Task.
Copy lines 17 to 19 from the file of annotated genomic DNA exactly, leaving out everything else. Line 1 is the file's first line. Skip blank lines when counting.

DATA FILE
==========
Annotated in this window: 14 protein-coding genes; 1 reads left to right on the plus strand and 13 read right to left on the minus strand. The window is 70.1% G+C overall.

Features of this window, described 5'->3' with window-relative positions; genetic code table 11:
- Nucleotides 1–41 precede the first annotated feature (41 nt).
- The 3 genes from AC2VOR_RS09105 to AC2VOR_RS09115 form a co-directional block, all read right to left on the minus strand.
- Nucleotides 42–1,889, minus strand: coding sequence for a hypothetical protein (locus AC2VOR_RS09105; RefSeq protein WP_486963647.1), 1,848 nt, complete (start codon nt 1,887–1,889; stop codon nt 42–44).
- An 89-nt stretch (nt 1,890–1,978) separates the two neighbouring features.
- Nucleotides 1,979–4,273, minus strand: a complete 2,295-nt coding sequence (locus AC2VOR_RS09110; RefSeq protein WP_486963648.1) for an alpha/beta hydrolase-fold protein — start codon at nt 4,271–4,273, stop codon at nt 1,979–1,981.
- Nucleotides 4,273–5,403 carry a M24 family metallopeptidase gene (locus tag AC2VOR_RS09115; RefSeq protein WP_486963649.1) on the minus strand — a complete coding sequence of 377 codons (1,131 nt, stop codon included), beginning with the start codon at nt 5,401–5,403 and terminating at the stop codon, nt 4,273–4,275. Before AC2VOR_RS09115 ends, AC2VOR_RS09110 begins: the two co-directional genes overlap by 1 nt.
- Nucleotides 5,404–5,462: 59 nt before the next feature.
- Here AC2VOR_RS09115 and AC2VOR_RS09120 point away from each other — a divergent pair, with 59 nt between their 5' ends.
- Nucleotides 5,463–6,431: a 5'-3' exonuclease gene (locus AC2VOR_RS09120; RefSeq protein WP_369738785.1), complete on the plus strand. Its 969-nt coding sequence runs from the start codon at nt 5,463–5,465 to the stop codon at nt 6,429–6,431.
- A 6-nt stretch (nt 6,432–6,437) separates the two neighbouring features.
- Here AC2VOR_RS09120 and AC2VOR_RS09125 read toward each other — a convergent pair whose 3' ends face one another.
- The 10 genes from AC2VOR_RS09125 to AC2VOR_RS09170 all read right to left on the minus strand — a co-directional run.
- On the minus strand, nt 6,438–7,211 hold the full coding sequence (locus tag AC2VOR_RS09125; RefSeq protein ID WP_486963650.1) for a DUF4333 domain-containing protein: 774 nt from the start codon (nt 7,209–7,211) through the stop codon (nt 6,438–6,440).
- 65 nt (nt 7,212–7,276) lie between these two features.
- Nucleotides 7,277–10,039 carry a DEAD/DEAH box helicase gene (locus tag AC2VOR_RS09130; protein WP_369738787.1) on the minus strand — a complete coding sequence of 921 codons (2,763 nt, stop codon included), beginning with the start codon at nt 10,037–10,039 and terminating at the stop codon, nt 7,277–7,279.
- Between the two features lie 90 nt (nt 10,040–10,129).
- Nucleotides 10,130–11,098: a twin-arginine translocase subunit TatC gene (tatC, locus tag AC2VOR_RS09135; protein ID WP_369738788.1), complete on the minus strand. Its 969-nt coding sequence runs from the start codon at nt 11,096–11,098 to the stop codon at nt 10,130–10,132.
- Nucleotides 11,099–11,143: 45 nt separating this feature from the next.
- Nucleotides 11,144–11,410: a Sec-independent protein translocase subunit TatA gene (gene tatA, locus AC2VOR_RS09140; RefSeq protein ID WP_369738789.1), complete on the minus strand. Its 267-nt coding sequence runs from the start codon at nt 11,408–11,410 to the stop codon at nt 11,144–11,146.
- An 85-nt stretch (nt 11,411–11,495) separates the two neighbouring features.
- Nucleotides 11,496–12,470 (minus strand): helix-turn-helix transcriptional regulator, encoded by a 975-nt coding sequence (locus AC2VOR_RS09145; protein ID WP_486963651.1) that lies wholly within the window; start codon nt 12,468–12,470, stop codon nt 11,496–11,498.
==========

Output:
- Nucleotides 7,277–10,039 carry a DEAD/DEAH box helicase gene (locus tag AC2VOR_RS09130; protein WP_369738787.1) on the minus strand — a complete coding sequence of 921 codons (2,763 nt, stop codon included), beginning with the start codon at nt 10,037–10,039 and terminating at the stop codon, nt 7,277–7,279.
- Between the two features lie 90 nt (nt 10,040–10,129).
- Nucleotides 10,130–11,098: a twin-arginine translocase subunit TatC gene (tatC, locus tag AC2VOR_RS09135; protein ID WP_369738788.1), complete on the minus strand. Its 969-nt coding sequence runs from the start codon at nt 11,096–11,098 to the stop codon at nt 10,130–10,132.